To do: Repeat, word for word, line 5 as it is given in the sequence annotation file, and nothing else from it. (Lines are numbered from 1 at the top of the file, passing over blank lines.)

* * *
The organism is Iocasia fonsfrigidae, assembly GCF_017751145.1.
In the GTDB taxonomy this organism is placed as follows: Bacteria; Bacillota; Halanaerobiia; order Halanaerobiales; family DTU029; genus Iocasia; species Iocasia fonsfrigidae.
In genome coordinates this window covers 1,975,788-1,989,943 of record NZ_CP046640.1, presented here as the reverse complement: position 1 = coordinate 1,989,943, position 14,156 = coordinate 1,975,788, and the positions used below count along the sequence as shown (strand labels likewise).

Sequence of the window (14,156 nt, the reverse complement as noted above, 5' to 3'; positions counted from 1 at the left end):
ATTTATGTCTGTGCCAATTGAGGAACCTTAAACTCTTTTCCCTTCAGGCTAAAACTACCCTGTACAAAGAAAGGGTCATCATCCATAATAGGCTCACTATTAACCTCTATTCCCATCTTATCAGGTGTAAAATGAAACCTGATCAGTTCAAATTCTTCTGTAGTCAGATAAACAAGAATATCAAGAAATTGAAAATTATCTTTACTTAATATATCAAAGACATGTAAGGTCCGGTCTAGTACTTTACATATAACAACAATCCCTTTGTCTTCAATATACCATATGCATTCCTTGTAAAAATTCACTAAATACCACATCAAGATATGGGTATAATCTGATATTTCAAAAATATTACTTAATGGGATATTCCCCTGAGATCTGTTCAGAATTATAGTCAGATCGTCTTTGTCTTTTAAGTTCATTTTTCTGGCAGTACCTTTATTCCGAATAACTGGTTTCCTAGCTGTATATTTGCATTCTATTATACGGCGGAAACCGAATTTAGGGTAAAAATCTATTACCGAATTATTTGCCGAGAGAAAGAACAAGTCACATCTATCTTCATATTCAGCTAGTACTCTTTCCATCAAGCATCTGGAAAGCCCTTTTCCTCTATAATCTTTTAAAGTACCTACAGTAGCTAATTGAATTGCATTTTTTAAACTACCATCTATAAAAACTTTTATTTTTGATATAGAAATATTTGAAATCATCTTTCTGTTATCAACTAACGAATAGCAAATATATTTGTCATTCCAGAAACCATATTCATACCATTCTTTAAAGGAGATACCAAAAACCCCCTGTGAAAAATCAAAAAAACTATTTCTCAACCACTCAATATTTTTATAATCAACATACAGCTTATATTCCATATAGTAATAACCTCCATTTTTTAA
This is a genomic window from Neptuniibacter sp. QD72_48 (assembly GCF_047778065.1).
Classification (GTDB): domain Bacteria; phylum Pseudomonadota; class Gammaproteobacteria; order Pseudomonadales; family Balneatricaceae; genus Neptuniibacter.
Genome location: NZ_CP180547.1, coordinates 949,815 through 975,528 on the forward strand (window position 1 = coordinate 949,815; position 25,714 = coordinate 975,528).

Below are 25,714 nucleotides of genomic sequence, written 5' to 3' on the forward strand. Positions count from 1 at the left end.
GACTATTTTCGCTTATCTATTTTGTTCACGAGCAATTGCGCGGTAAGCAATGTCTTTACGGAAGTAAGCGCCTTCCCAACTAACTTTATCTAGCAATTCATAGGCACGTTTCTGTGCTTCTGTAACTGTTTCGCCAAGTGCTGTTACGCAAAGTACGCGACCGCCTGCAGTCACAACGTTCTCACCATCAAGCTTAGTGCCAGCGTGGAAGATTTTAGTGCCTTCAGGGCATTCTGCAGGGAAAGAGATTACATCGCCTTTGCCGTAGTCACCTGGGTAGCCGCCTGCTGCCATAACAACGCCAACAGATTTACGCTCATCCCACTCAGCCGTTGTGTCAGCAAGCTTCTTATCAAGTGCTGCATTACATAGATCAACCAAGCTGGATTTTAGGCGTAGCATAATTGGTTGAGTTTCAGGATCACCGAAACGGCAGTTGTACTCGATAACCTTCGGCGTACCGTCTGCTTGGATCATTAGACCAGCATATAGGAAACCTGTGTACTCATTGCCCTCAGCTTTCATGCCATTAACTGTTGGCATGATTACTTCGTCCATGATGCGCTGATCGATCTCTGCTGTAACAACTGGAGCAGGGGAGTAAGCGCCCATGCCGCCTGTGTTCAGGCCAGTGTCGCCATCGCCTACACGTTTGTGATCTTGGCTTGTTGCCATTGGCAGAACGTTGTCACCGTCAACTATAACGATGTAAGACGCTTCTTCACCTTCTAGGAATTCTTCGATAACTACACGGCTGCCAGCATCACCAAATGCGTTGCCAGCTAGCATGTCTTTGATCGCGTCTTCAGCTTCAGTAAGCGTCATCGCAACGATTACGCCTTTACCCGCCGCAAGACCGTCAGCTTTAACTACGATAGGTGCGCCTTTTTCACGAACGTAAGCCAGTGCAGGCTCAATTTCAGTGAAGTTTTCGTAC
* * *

ATTTATGTCTGTGCCAATTGAGGAACCTTAAACTCTTTTCCCTTCAGGCTAAAACTACCCTGTACAAAGAAAGGGTCATCATCCATAATAGGCTCACTATTAACCTCTATTCCCATCTTATCAGGTGTAAAATGAAACCTGATCAGTTCAAATTCTTCTGTAGTCAGATAAACAAGAATATCAAGAAATTGAAAATTATCTTTACTTAATATATCAAAGACATGTAAGGTCCGGTCTAGTACTTTACATATAACAACAATCCCTTTGTCTTCAATATACCATATGCATTCCTTGTAAAAATTCACTAAATACCACATCAAGATATGGGTATAATCTGATATTTCAAAAATATTACTTAATGGGATATTCCCCTGAGATCTGTTCAGAATTATAGTCAGATCGTCTTTGTCTTTTAAGTTCATTTTTCTGGCAGTACCTTTATTCCGAATAACTGGTTTCCTAGCTGTATATTTGCATTCTATTATACGGCGGAAACCGAATTTAGGGTAAAAATCTATTACCGAATTATTTGCCGAGAGAAAGAACAAGTCACATCTATCTTCATATTCAGCTAGTACTCTTTCCATCAAGCATCTGGAAAGCCCTTTTCCTCTATAATCTTTTAAAGTACCTACAGTAGCTAATTGAATTGCATTTTTTAAACTACCATCTATAAAAACTTTTATTTTTGATATAGAAATATTTGAAATCATCTTTCTGTTATCAACTAACGAATAGCAAATATATTTGTCATTCCAGAAACCATATTCATACCATTCTTTAAAGGAGATACCAAAAACCCCCTGTGAAAAATCAAAAAAACTATTTCTCAACCACTCAATATTTTTATAATCAACATACAGCTTATATTCCATATAGTAATAACCTCCATTTTTTAA